What does a Loan Officer do?
Loan officers review, authorize, and recommend personal and commercial loans for approval. Loan officers meet with applicants in order to determine their creditworthiness. They usually work at mortgage companies, commercial banks, credit unions, and other financial institutions.
Most loan officers have a Bachelor's degree in business administration, finance, economics, or a related field, and are trained on the job. Residential mortgage loan officers must be licensed. Loan officers generally need strong sales and interpersonal skills.
Loan Officer Salaries
Average Base Pay
Loan Officer Insights
“workers were amazing and helpful and I was lucky to have one of the better managers on the floor.”
“But the best part is helping people and all of the fun we have in the process.”
“The culture and outreach programs make this one of the best companies I can imagine working for.”
“I was great with the trainings provided to us that helped me get licensed in a few states.”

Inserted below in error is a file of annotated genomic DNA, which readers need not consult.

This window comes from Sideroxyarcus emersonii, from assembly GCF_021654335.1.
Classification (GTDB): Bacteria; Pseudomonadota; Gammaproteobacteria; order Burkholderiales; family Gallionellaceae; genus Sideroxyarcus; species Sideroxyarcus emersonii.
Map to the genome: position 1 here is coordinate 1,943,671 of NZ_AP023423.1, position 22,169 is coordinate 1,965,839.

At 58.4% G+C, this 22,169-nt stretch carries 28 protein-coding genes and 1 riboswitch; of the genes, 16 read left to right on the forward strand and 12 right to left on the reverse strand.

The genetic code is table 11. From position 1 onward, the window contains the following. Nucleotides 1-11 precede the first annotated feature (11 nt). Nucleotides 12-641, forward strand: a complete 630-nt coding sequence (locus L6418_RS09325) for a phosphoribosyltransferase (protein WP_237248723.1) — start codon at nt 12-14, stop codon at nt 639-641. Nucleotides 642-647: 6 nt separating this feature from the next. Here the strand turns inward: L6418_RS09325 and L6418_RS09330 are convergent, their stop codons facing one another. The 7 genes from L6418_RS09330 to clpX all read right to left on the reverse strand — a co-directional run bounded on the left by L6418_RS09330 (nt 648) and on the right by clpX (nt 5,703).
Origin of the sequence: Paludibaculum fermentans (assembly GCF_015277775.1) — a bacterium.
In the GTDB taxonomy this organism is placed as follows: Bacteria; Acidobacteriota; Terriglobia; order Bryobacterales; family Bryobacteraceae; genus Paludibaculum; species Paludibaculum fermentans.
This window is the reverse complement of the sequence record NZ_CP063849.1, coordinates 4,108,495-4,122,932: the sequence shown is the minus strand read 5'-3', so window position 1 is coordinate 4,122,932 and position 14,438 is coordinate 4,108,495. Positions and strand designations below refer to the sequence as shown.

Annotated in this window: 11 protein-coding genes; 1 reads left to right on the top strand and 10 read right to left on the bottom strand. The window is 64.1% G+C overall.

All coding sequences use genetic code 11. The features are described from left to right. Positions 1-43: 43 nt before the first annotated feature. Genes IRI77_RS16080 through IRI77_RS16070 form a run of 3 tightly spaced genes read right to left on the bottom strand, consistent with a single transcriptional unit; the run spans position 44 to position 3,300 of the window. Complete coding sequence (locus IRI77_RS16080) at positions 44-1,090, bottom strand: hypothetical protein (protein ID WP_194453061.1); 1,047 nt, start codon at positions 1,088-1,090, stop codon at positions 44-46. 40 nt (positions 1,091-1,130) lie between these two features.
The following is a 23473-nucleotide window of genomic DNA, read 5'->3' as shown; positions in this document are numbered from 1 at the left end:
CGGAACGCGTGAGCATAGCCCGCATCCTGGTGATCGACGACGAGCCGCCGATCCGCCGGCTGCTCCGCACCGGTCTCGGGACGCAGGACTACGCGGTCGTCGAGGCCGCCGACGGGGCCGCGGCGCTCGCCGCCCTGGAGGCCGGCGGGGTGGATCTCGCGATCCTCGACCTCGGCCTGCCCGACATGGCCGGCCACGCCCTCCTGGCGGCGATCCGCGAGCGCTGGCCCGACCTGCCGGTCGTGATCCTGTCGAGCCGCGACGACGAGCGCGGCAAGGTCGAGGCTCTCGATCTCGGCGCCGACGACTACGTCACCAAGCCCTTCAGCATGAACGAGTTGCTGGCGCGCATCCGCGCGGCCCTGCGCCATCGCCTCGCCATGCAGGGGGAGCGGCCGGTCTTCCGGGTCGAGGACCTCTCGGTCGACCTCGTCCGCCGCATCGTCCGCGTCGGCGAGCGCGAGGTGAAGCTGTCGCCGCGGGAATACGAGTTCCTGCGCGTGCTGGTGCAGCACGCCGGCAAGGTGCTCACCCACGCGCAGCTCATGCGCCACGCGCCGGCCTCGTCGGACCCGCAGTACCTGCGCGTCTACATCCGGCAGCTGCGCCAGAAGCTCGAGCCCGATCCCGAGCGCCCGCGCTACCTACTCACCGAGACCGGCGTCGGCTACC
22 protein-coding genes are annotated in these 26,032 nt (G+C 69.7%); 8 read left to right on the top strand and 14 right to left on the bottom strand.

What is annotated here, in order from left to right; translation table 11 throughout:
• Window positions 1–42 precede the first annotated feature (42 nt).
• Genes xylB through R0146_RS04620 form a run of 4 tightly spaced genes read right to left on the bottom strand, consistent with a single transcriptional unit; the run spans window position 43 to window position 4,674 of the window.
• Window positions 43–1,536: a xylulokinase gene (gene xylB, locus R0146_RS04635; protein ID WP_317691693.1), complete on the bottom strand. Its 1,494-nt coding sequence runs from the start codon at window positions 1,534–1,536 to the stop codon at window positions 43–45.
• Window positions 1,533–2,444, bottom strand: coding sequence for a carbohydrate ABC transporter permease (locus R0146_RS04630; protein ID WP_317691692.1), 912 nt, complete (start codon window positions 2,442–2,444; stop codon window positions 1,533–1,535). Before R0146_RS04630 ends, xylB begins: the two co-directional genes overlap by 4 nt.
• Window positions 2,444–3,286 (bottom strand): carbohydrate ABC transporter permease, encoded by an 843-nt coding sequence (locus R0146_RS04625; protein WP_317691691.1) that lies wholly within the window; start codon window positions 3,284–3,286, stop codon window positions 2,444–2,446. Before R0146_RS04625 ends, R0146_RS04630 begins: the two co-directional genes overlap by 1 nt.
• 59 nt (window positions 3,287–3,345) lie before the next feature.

“My branch manager is the best leader I’ve had in 20+ years of working in lending.”
“Support is provided to grow your business in sales or expand your career into operations if that is your goal.”
“My work environment at my location isn’t the best I would say because of the people I work with.”
“I guess you could say that the snacks and candy are nice... I'd truly prefer better pay over that though.”
Loan Officer Interviews
Loan Officer jobs
Frequently asked questions about the role and responsibilities of a loan officer
When working as a loan officer, the most common skills you will need to perform your job and for career success are BS Degree, Negotiation, Business Writing, VERBAL Communication and Interpersonal and Communication.
- Underwriting Assistant
- Loan Processor
- Credit Analyst
The most common qualifications to become a loan officer is a minimum of a Bachelor's Degree and an average of 0 - 1 of experience not including years spent in education and/or training.